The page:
Devil of a drive to PA started the nerves going. Two weeks no beer, one week off wine, 10 days off coffee. The PVC’s had finally settled but the pre-race jitters were in full force. The traffic jams on the cross Bronx and I-80 were interminable, broken only by texts from Ed, Caroline and the other flatlanders in front and behind us. Dennis and I settled in for a long drive. A fitful sleep, early rise for a jolt of java and a light breakfast, and we headed from Lock Haven to the race start. Cutting things tight, as usual, we made the starting line barely in time for the hugs and high fives from our 20 fellow east-enders. GPS on, hydration pack snug, shoes, check, socks, check, I love trail running, so little stuff. We took off like the proverbial whore’s knickers, and headed for the hills. Last years knowledge of the bottleneck had prepped us for the course: we hit the first mile on the road with a vengeance, pulling a 6:30 before hitting the trail, the pack splitting up as we ran single file on a cliff edge along the backs of the Susquehanna river. No rain this year, dust clouds taking the place of the dense fog and thunder clouds of 2011. Turning the corner at 3 miles, we faced the first climb up Humble hill, a 1000 foot climb looming over us, dragging our running limbs to a screeching halt, and forcing the first power march of the day. Calves screaming, face pouring, lungs sucking, the climb passed with more ease than I remember from last year. Those painful evenings in bootcamp with Ed were paying off. The downhill tested my inov-8’s, on their last legs, this was the swan song run. They should have been retired from last year, but I was squeezing their final run out of them, half-knowing I would be challenged later in the day by my decision. I scrambled, slipped and slid, keeping my 4th place woman by the bottom of the mountain, and headed up Johnson Run, through riverbanks, hopping from rock to rock, over logs, in and out of water, mud, moss. Settling into the front edge of my comfort zone, I was passed by a lass in a red t-shirt. (lesson #34 in trail racing: don’t be so visible to your competitors). While I hadn’t got anything to match her at that point, I knew it was a long race, and we would meet again. The climb had us pass, then fall back, then re-pass in the small group of 8 that were huffing together. The pace fell back as the red kitten led, and I felt my chance come. I knew from years of road and mountain bike racing that there is sometimes only one break chance, where the course would allow a get-away. This was it. I powered ahead, passing on the left, and broke clear of the group, suffering into anaerobic wheezing as I did so, but putting trees between us. The second peak had a magical moss floored forest at the top, and the soft terrain gave the feet a blessed break as the pace picked up. Down again, with a team mate from Team Hops, and on to the switchbacks leading to SOB. I ditched Chris on the climb, then scrambling on hands and feet to the summit of SOB, met Mike, another team mate, about 200 yards from where we had met and passed the prior year. 20 minutes ahead of schedule! He was hobbling, with cramps and aches, but I could give him nothing except encouragement. We split, and I continued the jeep road, up and up and up, to the final peak before the final descent. I had spotted #3 female ahead, 30 seconds at the top of SOB, then 20 seconds by the trail re-entry, but she was a billy-goat on the descent, 2 miles of rocky drop on tired barking dogs, and wobbly braking quads. Here my shoes reminded me that I should have splurged for a new pair, instead of waiting for the 2011 taxes to get paid. I lost #3 in the trees and the rivers of the final stretch, spotting her 60 seconds ahead on the road back to the finish. (Not that I was counting). I pulled a road pace out, and picked up speed, pounding out the last mile and scrambling back 30 more precious seconds. #5 was hard on my heels, and breathing down my neck, but the finish line was a welcome sight, and I was secure as #4 female, 1st in 40-49 AG, and 36th overall from 1000 crazy runners.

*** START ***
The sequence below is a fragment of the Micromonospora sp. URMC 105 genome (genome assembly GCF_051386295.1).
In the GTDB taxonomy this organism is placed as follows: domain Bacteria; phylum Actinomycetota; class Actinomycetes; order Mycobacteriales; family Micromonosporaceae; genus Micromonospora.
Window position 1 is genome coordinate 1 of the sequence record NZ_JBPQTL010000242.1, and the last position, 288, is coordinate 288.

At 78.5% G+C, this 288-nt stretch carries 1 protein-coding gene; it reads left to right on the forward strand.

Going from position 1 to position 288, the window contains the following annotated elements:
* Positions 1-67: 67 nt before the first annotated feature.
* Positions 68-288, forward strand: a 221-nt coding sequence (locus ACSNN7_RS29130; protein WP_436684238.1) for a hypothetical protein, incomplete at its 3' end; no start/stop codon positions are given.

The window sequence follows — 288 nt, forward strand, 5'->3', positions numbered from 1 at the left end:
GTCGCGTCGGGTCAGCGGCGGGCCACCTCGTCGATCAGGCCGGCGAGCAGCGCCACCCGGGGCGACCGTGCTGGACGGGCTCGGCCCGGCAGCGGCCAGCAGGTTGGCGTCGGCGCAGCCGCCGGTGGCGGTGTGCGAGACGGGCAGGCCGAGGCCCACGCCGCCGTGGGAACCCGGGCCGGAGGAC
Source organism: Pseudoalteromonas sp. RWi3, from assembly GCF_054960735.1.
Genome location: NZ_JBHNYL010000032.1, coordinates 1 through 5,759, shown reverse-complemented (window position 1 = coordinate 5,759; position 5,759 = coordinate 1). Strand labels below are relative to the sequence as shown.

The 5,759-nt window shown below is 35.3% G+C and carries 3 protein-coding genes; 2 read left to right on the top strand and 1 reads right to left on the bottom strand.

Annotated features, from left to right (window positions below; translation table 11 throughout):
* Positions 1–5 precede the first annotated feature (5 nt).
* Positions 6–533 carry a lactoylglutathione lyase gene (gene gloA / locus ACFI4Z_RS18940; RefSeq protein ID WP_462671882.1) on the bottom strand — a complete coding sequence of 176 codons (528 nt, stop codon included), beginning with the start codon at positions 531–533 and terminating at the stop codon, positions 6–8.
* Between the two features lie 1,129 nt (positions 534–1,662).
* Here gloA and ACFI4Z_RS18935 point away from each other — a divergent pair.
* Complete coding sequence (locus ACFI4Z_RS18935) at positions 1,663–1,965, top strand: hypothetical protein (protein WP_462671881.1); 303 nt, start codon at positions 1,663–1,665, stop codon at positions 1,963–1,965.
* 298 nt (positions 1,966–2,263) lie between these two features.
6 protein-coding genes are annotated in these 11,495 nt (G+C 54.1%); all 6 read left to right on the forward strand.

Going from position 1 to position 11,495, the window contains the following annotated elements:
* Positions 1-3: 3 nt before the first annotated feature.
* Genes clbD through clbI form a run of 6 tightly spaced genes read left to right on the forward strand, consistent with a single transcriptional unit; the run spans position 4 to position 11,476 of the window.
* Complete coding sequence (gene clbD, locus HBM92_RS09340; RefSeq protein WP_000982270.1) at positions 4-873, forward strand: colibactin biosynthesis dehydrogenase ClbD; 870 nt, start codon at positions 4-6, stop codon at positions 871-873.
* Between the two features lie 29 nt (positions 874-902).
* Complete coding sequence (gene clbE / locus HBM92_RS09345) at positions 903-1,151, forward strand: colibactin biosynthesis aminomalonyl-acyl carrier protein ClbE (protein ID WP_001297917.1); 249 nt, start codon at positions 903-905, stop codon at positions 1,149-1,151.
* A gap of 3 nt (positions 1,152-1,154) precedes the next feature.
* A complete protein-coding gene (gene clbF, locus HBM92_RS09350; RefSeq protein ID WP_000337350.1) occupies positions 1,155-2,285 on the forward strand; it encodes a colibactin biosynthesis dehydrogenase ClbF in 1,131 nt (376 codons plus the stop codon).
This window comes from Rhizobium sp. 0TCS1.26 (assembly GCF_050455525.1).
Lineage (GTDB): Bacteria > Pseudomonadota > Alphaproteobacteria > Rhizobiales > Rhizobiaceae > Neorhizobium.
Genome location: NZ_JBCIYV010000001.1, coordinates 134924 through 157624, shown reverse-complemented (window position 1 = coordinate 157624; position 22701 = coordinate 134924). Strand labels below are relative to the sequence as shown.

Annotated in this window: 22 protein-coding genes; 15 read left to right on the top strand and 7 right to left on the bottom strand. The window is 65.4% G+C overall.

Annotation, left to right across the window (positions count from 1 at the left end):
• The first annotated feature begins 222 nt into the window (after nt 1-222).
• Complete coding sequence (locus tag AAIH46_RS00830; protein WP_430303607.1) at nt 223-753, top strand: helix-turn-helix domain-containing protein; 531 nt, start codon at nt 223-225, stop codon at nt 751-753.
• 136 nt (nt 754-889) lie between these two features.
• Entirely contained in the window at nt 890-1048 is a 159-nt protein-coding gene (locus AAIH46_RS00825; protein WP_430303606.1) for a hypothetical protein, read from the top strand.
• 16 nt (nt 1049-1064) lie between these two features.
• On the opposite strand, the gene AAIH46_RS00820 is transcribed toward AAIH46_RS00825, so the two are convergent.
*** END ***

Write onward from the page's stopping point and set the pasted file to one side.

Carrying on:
The food, the beer, the water, the friends, the fun at the finish line as we waited and cheered for our fellow nutters. 200 feet being the highest point on the east end of Long Island, we flatlanders had raced ourselves proud. While my sneakers made it home before going into the can (had to save the speedlaces), others were not so fortunate! I sympathized with the feet of the unknown runner, who left barefoot rather than taking a solitary step more in the dead kicks. Dennis, Jen and I joined the gang for some group photos, before heading into town for serious refueling. The blisters were not even popped, the delayed-onset-muscle-soreness not even begun to surface, and we were already talking about 2013. Hyner 50k this time. Bring it on!